Richard Sorge

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Richard Sorge
Bundesarchiv Bild 183-1985-1003-020, Richard Sorge.jpg
Richard Sorge in 1940
Nickname(s) Ramsay
Born October 4, 1895
Baku, Azerbaijan, Russian Empire
Died November 7, 1944(1944-11-07) (aged 49)
Tokyo, Japan
Allegiance  German Empire (till 1918)
 USSR (starting 1920)
Service/branch Imperial German Army
Soviet Army (GRU)
Years of service Germany 1914–1916, USSR 1920–1941
Awards Hero of the Soviet Union
Order of Lenin
Iron Cross, II class (for WWI campaign)
Spouse(s) Christiane Gerlach (1921–1929)

Richard Sorge (October 4, 1895 – November 7, 1944) was a Soviet military intelligence officer, active before and during the Second World War, working as an undercover German journalist in both Nazi Germany and the Empire of Japan. His codename was "Ramsay" (Russian: Рамза́й).

Sorge is most famous for his service in Japan in 1940 and 1941, when he provided information about Adolf Hitler's plan to attack the Soviet Union, although he did not succeed in finding out the exact date of the attack.

In mid-September 1941, he informed the Soviet command that Japan was not going to attack the Soviet Union in the near future, which allowed the command to transfer 18 divisions, 1,700 tanks, and over 1,500 aircraft from Siberia and the Far East to the Western Front against Nazi Germany during the most critical months of the Battle for Moscow; one of the turning points of the of World War II.

A month later Sorge was arrested in Japan on the counts of espionage. The German Abwehr legitimately denied he was an agent; USSR repudiated him and refused three offers to spare him through a prisoner exchange. He was tortured, confessed, tried, and hanged in November 1944. Two decades passed before he was posthumously awarded the title of Hero of the Soviet Union in 1964.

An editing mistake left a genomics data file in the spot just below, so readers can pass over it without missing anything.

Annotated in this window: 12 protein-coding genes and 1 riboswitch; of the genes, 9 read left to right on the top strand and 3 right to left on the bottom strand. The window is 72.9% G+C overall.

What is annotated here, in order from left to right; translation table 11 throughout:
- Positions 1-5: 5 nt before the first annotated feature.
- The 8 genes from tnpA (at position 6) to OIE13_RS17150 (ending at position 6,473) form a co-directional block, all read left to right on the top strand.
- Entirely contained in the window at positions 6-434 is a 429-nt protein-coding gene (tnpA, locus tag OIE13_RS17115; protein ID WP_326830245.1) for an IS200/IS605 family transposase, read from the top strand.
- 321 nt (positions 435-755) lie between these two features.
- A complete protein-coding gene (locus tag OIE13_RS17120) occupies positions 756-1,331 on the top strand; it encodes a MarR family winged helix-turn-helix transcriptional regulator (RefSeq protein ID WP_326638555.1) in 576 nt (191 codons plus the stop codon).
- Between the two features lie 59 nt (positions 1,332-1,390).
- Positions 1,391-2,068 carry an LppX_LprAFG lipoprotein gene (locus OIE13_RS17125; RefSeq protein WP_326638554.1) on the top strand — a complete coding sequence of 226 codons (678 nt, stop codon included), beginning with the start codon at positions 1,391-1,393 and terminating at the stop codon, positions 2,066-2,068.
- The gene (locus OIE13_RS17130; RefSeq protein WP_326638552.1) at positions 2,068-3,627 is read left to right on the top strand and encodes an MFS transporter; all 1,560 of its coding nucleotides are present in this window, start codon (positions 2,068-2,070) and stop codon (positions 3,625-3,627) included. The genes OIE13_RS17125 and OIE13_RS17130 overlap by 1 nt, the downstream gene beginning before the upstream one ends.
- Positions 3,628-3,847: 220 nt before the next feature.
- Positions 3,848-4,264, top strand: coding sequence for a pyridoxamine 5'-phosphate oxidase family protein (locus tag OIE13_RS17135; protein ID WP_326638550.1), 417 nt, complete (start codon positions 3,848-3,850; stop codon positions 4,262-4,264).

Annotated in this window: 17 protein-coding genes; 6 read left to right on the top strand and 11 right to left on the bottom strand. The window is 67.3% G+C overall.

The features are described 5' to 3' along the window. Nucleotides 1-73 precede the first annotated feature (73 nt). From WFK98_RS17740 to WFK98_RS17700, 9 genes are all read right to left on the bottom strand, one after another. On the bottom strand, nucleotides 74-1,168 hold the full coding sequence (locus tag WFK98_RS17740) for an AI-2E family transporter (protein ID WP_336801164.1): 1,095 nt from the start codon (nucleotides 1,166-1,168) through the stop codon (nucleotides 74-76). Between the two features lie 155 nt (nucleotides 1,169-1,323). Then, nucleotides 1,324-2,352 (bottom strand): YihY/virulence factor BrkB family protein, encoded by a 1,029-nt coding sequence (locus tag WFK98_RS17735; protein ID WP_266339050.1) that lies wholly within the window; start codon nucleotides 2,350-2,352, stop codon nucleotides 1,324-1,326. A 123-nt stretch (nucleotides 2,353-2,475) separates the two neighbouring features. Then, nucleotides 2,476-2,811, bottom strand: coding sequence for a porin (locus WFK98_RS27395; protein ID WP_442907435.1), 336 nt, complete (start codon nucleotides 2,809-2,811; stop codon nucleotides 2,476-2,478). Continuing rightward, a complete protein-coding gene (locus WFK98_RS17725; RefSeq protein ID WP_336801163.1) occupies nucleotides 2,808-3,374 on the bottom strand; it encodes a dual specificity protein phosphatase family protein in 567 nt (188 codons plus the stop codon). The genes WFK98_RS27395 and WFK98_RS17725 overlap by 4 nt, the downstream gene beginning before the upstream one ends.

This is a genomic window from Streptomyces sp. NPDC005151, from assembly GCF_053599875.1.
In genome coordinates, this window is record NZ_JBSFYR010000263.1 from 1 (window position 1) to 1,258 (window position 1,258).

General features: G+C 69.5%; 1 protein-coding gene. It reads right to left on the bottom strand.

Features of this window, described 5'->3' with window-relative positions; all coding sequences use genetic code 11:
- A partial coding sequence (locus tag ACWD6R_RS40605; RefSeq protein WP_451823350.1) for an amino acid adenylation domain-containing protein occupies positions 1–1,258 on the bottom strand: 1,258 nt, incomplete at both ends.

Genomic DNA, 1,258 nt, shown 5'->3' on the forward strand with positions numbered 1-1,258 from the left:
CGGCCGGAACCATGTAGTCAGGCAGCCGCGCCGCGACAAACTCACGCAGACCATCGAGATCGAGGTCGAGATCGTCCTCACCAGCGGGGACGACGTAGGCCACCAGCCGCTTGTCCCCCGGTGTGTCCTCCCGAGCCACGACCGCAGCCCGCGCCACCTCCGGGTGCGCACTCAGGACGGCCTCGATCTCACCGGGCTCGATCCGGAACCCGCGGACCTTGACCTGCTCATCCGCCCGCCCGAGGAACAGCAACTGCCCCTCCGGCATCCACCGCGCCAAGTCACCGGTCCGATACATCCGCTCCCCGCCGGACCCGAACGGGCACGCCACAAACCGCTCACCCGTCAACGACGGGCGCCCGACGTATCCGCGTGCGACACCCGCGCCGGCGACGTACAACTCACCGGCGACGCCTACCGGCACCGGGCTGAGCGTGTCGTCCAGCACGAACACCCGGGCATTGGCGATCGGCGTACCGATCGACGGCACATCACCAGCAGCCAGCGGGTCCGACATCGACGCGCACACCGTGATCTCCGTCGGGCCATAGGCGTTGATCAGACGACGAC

Early life

House in Sabunchi (Azerbaijan) where Richard Sorge lived from 1895 till 1898
Sorge (left) and chemist Erich Correns during the First World War in 1915

Sorge was born in the settlement of Sabunchi, a suburb of Baku, Baku Governorate of the Russian Empire (modern Azerbaijan).[1][2] He was the youngest of nine children of Wilhelm Richard Sorge (d. 1907), a German mining engineer employed by the Caucasian Oil Company, and his Russian wife Nina Semionovna Kobieleva.[3] His father's lucrative contract expired a few years later, and the family moved back to Germany. In Sorge's own words,

The one thing that made my life a little different from the average was a strong awareness of the fact that I had been born in the southern Caucasus and that we had moved to Berlin when I was very small.[4]

The cosmopolitan Sorge household was "very different from the average bourgeois home in Berlin."[5]

Although Sorge considered Friedrich Adolf Sorge, an associate of Karl Marx and Friedrich Engels, to be his grandfather, he was in fact his great-uncle.[6]

World War I started in August 1914; in October 1914 Sorge enlisted in the German Army. At age 18 he was posted to a field artillery battalion with the 3rd Guards Corps. He served on the Western Front, and was severely wounded there in March 1916. Shrapnel cut off three of his fingers and broke both his legs, causing a lifelong limp. He was promoted to the rank of corporal, received the Iron Cross and was later medically discharged.

During his convalescence he read Marx and became a Communist, mainly due to the influence of the father of a nurse with whom he had developed a relationship. He spent the rest of the war studying economics at the universities of Berlin, Kiel and Hamburg. Sorge received his doctorate in political science (Dr. rer. pol.) from Hamburg in August 1919.[7] He also joined the Communist Party of Germany. His political views, however, got him fired from both a teaching job and coal mining work. He emigrated to the Soviet Union, where he became a junior agent for the Comintern in Moscow.

Soviet military intelligence agent

Sorge was recruited as an agent for Soviet intelligence. With the cover of a journalist, he was sent to various European countries to assess the possibility of communist revolutions.